The company also is manufacturing its products within extremely strict tolerances to ensure watertightness across both tunnels.
Banas has been impressed with Technopref’s quality of work and the technology being leveraged.
“The work that they’ve done on the testing, the new methodology and the steel fiber reinforcement they are using are all cutting-edge for the U.S.,” he said.
Much more than a tunnel
While the tunnels have taken the spotlight on project work to date, a wide variety of additional precast products are key to making the HRBT Expansion possible.
“This is an immense amount of roadway widening taking place through a highly urban area, which presents inherent challenges,” Banas said. “Precast helps us out significantly with that.”
Coastal Precast Systems of Chesapeake, Va., is a major supplier on the job, providing approximately 1,000 54-inch outside diameter cylinder piles and 200 24-inch outside diameter square piles for the marine portion of the project.
The company also is manufacturing more than 1,000 precast beams for the extensive bridge work taking place.
According to Paul Ogorchock, CPS president and CEO, the beams and piles are being made with carbon fiber strand, which extends the already considerable service life of each product.
Beyond the large number of precast being supplied, CPS also is helping Technopref on its portion of the project work. Technopref is using CPS property to manufacture and stage the project’s tunnel segments. When the work is completed, around 120 barge-loads of the precast segments will ship to the tunnel site.
Elsewhere, Smith-Midland of Midland, Va., is producing approximately 170,000 square feet of absorptive sound wall.
The wall, which uses Smith-Midland’s SoftSound system, is being installed along about 1.5 miles of the project, primarily to reduce noise pollution in areas with higher concentrations of homes and businesses. The panels feature a Virginia dry stack stone finish with starfish and warship imprints.
The Smith-Midland team used a special formliner to make the wall’s unique design possible.
Smith-Midland also is providing 55,000 linear feet of J-J Hooks Barriers, the company’s specialized precast concrete safety barrier solution, to help manage traffic flow throughout construction on the project.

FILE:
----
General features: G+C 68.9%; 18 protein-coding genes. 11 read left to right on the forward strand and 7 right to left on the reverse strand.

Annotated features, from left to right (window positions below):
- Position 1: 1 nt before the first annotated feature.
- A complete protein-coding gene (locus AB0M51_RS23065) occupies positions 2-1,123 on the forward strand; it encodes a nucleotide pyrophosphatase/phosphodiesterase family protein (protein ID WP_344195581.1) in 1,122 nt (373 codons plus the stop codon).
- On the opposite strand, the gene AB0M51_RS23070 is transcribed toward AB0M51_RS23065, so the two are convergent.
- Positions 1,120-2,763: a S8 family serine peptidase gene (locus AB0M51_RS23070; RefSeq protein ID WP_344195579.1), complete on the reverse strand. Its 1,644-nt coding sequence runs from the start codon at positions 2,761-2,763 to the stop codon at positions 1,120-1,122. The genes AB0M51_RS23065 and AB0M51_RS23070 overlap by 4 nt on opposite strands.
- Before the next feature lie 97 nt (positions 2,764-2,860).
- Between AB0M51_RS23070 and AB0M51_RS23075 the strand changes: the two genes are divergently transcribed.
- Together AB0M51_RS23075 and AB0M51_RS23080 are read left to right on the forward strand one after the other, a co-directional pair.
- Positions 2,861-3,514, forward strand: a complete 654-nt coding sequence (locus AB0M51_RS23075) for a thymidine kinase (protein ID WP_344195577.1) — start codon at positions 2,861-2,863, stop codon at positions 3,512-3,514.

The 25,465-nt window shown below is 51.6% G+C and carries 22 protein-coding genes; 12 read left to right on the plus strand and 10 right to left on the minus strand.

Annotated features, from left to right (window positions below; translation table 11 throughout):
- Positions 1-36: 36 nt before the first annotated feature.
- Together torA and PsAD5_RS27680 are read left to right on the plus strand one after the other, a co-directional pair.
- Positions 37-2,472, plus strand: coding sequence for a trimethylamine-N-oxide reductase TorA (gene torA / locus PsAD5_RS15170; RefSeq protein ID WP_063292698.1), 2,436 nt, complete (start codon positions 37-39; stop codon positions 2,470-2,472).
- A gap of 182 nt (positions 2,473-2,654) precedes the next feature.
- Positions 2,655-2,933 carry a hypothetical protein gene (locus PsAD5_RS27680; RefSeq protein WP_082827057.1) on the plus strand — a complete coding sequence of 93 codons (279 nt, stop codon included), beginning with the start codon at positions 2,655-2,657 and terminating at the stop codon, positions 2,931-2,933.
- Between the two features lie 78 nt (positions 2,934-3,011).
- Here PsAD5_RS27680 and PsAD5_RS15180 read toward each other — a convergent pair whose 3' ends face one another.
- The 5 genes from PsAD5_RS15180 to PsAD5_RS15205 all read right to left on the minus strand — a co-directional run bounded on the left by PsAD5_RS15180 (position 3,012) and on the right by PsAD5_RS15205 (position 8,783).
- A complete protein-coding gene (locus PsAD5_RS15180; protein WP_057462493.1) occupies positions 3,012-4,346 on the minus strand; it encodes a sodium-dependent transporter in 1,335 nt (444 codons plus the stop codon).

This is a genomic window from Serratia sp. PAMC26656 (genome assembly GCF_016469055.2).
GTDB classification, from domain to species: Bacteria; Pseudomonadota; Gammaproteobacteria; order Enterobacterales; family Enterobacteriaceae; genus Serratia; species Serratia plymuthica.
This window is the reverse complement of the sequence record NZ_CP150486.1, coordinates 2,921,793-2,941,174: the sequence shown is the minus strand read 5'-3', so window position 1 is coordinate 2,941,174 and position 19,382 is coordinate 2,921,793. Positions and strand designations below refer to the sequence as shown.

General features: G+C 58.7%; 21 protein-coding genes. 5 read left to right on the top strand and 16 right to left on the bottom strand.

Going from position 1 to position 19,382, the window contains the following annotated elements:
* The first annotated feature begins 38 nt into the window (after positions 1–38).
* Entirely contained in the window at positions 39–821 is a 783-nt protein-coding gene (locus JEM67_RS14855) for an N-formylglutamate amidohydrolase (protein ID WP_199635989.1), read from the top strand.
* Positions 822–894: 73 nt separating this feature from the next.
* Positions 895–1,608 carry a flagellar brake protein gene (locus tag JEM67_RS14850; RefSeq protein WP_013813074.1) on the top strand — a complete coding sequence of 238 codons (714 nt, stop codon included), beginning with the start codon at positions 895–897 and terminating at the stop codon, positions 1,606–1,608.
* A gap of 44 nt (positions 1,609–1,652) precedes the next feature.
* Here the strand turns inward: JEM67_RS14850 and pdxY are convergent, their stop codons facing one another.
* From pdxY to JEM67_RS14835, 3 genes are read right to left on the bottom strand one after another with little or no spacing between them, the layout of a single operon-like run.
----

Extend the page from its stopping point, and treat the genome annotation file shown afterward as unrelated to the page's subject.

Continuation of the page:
Additionally, the company is manufacturing 114,000 square feet of precast MSE retaining wall that features a stone finish along with ChromX, a corrosion-resistant rebar.
Matthew Smith, vice president of sales and marketing at Smith-Midland, is proud of the contributions his team is providing to the HRBT Expansion.
“Working on this project means a lot, especially when I think about all the people who get stuck in traffic every day commuting back and forth to work in the Hampton Roads area,” he said. “Being part of the effort to reduce congestion at the tunnel is truly gratifying.”
Concrete Pipe & Precast will supply more than 33,000 linear feet of reinforced concrete pipe ranging anywhere from 12-inch inside diameter to 60-inch inside diameter. CP&P also is producing roughly 4,000 linear feet of precast trench drain – more than 600 percast structures in all.
The company is leveraging four of its locations throughout the region to manufacture and deliver all the products to the project site.
And, like Smith-Midland, CP&P is manufacturing some of its products using special methods. The RCP being installed on the project contains an epoxy coating on the interior of the pipe. The intent is to ensure longevity due to the pipe’s location within a tidal area.
“Knowing that our products are under and adjacent to the major corridors of Hampton Roads is incredibly important,” Plucinski said. “It brings our employees a sense of pride being involved in a project of this scope – the generational importance of the work means a lot to them.”
Thanks in large part to the use of a wide assortment of precast concrete products, the HRBT Expansion project is slated to improve the lives of hundreds of thousands of travelers in the region when work is completed. From MSE walls to RCP, sound walls, piles, beams, girders and tunnel segments, precast is everywhere within the work taking place, along with impressive technology that makes the project a historic one for both Virginia and the U.S.
“VDOT’s mission is to ‘Keep Virginia Moving,’” Banas said. “Every single one of us uses this facility, so we are acutely aware of the challenges it currently faces. To know that we are going to make the lives of our neighbors and others throughout the commonwealth better is an amazing feeling.
“It puts a smile on my face to know that we have the opportunity to do this.”
Mason Nichols is a Grand Rapids, Mich.-based writer and editor who has covered the precast concrete industry since 2013.